Time Slotted Channel Hopping (TSCH) is a medium access protocol defined in the IEEE 802.15.4 standard. It has been demonstrated to be one of the most reliable options when it comes to industrial applications. TSCH offers a degree of large flexibility and can be tailored to the requirements of specific applications. Several performance aspects of TSCH have been investigated so far, such as the energy consumption, the reliability, scalability and many more. However, mobility in TSCH networks remains an aspect that has not been thoroughly explored. In this paper we examine how TSCH performs under mobility situations. We define two mobile scenarios: one where autonomous agriculture vehicles move on a predefined trail, and a warehouse logistics scenario, where autonomous robots/vehicles and workers move randomly. We examine how different TSCH scheduling approaches perform on these mobility patterns and when different number of nodes are operating. The results show that the current TSCH scheduling approaches are not able to handle mobile scenarios efficiently. Moreover, the results provide insights on how TSCH scheduling can be improved for mobile applications.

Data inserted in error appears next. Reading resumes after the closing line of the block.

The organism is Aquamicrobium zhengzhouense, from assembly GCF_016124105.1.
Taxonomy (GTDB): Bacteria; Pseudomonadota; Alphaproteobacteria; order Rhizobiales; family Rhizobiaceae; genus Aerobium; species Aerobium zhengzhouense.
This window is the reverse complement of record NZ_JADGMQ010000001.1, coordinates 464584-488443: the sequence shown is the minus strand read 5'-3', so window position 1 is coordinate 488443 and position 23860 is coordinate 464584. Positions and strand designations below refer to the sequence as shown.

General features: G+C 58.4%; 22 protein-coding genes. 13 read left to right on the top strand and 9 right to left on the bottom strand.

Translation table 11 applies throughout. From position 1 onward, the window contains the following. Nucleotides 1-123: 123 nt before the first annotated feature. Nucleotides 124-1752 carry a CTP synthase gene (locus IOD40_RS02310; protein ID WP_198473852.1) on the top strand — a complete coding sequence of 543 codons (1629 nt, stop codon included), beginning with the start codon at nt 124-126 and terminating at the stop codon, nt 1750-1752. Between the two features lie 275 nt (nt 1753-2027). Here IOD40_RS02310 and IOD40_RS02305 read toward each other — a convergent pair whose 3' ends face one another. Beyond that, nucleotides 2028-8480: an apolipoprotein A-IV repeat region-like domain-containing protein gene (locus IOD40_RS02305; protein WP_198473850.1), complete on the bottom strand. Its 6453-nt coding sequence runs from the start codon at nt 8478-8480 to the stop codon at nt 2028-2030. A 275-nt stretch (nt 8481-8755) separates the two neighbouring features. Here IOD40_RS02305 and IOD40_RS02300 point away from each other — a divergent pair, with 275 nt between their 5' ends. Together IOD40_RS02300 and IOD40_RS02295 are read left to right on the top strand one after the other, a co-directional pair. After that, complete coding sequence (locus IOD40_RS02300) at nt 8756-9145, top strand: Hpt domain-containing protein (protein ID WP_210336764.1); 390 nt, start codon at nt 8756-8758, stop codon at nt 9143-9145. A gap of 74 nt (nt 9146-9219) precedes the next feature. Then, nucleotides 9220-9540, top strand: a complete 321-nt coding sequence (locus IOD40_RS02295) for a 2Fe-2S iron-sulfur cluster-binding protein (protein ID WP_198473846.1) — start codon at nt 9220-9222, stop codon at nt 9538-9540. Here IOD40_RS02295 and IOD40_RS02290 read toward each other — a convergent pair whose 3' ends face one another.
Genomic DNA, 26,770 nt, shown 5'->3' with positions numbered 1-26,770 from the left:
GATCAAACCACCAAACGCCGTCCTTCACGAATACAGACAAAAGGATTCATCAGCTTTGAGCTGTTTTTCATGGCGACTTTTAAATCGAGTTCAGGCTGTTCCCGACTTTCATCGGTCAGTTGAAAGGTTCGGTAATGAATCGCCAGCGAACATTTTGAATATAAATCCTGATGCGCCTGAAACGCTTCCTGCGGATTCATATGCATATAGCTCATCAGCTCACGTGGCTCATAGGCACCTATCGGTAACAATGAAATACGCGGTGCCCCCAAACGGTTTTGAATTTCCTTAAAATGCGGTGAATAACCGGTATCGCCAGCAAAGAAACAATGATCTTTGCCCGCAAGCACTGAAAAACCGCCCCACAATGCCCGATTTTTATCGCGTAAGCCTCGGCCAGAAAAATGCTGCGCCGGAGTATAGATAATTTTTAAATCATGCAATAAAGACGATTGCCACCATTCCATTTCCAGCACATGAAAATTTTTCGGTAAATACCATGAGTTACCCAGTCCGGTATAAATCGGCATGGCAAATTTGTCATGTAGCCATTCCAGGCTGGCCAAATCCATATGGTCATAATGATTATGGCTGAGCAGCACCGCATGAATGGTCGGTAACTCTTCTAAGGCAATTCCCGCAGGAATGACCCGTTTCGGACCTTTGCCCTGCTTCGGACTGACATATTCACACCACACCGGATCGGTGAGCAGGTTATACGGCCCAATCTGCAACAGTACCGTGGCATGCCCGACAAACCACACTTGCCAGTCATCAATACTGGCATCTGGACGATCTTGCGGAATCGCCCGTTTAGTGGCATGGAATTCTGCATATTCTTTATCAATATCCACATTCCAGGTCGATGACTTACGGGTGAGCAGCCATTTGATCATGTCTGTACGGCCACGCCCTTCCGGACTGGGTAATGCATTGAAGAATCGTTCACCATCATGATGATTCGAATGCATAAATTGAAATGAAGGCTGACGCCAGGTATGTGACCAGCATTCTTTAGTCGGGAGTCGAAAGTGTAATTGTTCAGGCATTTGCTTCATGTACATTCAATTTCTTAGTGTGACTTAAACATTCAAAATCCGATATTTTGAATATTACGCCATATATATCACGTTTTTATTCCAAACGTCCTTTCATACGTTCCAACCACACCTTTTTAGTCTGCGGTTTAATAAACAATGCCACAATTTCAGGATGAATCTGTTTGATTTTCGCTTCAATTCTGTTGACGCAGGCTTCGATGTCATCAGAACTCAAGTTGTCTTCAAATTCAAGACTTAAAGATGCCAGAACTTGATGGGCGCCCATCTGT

Bibliographical noteThis article belongs to the Special Issue: Mobile Computing for IoT